We stream every Thursday at noon on Twitch and are really enjoying it. This is a great way to show people what it feels like to be in VR and is a unique way to stream games. Our techniques and equipment can definitely be improved on to acheive better quality.
There are a number of ways to stream Fantastic Contraption, initially this guide will only cover full roomscale greenscreen streaming. You can probably devise other clever ways of streaming the game with what is covered in this guide.
I’ve also written a guide on how to record Fantastic Contraption with a hand-held camera.
There are a few broad sections to this guide:
1. Studio setup
2. Game setup
3. Camera Sync
4. The Director Functions
1. Studio Setup
Lets start with the hard part. Our studio has a footprint of 15×12 feet and our greenscreen is 81/2 feet high. This is basically our entire living room. This is a nice big space and gives us room to include a couch in the shot for guests. I think 8×12 feet would probably still be comfortable with a tighter shot and no couch. If you have less space you can always get creative.
The green screen setup isn’t that hard. You just need a bunch of green screen fabric and a couple big racks to hold them. You’ll also need some lights, a camera and a mic. Sarah made up a handy shopping list of all the stuff we bought.
All told it cost is 1000$-1200$ CAD. It will cost you less in the US.
A quick note on webcams: a webcam that is great at a meter will be terrible at 4 meters. They are designed to take in a person sitting at a desk and are terrible at filming a whole room. We spent 300$CAD and bought the cheapest Sony handycam that does 1080p 60fps HDMI out and a 200$ capture card which much improved the quality. Of course you can always spend more on cameras. (we also tried a dslr but they are extremely finicky to get streaming well). The camera and card are listed in the shopping list.
So hang your green screen, set up your mic, and plug in your camera.
2. Game Setup
Note that there are two ways to do game setup. If you’re using an HDMI Camera or want to do the compositing in post go here. If you’re using a webcam read on.
- • Start the game holding shift while opening the game in steam. This will open the resolution options. Set the game to open full screen at the resolution of your monitor.
- • Open the “Settings” menu (you might also have to hit the eye button to open the left-menu if it’s closed)
- • Turn on “Enable director controls”
- • Under the “Select Webcam” dropdown select the webcam you want to use. If it doesn’t appear or doesn’t work use these instructions
- • Fiddle with the “Key Threshold” and “Key Step Range” sliders until your green screen looks good (also set the chroma key colour if your backdrop is a colour other than green)
3. Camera Sync
- • The last thing you have to do is sync the in-game camera with the real world camera. This means moving the in-game camera to where the real-world camera is and setting the in-game camera Field of View to match the real-world camera. This is all done very manually.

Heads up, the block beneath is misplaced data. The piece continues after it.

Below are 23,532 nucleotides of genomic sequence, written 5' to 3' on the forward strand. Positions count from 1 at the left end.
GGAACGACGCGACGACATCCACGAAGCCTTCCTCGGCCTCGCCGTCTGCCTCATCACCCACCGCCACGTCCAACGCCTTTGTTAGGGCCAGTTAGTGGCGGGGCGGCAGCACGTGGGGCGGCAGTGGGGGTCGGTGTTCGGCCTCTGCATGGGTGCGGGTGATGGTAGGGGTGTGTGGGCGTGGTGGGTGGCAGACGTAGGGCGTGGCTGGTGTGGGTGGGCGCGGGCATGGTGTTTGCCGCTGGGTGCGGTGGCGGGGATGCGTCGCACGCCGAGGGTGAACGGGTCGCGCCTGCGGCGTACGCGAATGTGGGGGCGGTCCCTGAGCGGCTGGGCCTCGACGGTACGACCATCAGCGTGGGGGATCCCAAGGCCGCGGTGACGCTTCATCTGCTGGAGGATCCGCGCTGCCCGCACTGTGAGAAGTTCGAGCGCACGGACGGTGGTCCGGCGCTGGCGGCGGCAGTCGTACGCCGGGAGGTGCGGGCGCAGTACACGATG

- • Put on the HMD and grab the in-game camerabug – that’s flying eyeball which indicates where the virtual camera is. Peek out from the HMD so you can see the real-life camera at the same time, and drag the camerabug over so that they are in the same place.
- • Next use the keyboard wasd keys (as well as q & e for up & down) to fly the camera around and make small adjustments. Use the arrow keys to change the angle the camera looks. Shift arrow will “roll” the camera.
- • This is easier with another person to help. Have them pick up the two controllers and walk to the back of the play area. Get them to hold out their arms in a T-pose and then not move. Using the arrow keys change the angle of the camera until the controllers are as close to matching the real-world controllers as possible. Note that the FOV may still be off so you won’t get a good match.
- • To match the FOV, open the settings menu and drag the “3rd person FOV” slider until the in-game controllers are the same distance apart as your friends (very tired) arms.
- • After setting the position and FOV set the “Camera Delay” slider. You will notice the camera lags behind the game as the player moves around. This slider will delay the game so it can match the delay of the camera. Drag this slider until the game and the player are in sync.
- • You are done setup! Because of lighthouse drift and camera jostling you will probably have to re-tune this every time you stream.
4. The Director Functions
There are a number of camera controlls that can be used by the person in-game or by a spectator using a keyboard.
When you turn on Mixed Reality mode you will see these camera buttons somewhere in the game.
You can select between different cameras by pointing at a button and pulling the trigger. A person outside VR with a keyboard can switch between cameras by pressing ~1, ~2… ~6
When you’re in the game each camera is represented by a little flying insect. You can grab the insect to move it around. A person with a keyboard can fly around to get a better view of the levels and the contraptions using wasdqe and arrow keys.
The cameras are each a little different:
- • ~1 is the POV of the player
- • ~2 is a 3rd person camera
- • ~3 is the mixed-reality camera
- • ~4 is another 3rd person camera
- • ~5 is a camera that always looks at the player
- • ~6 is a camera that always looks at the goal ball
We have some keyboard shortcuts that are fun to use while streaming:
~C will hide the hand controllers. If you are affraid you’re going to start flying the mixed reality camera around by accident you can select it and then hit ~L to lock it in place.
You can change the avatar of the player (visible in 3rd person camera) with ~A. It will cycle between all available avatars (my favorite is the pink unicorn!)
You can give the player a hat with ~F!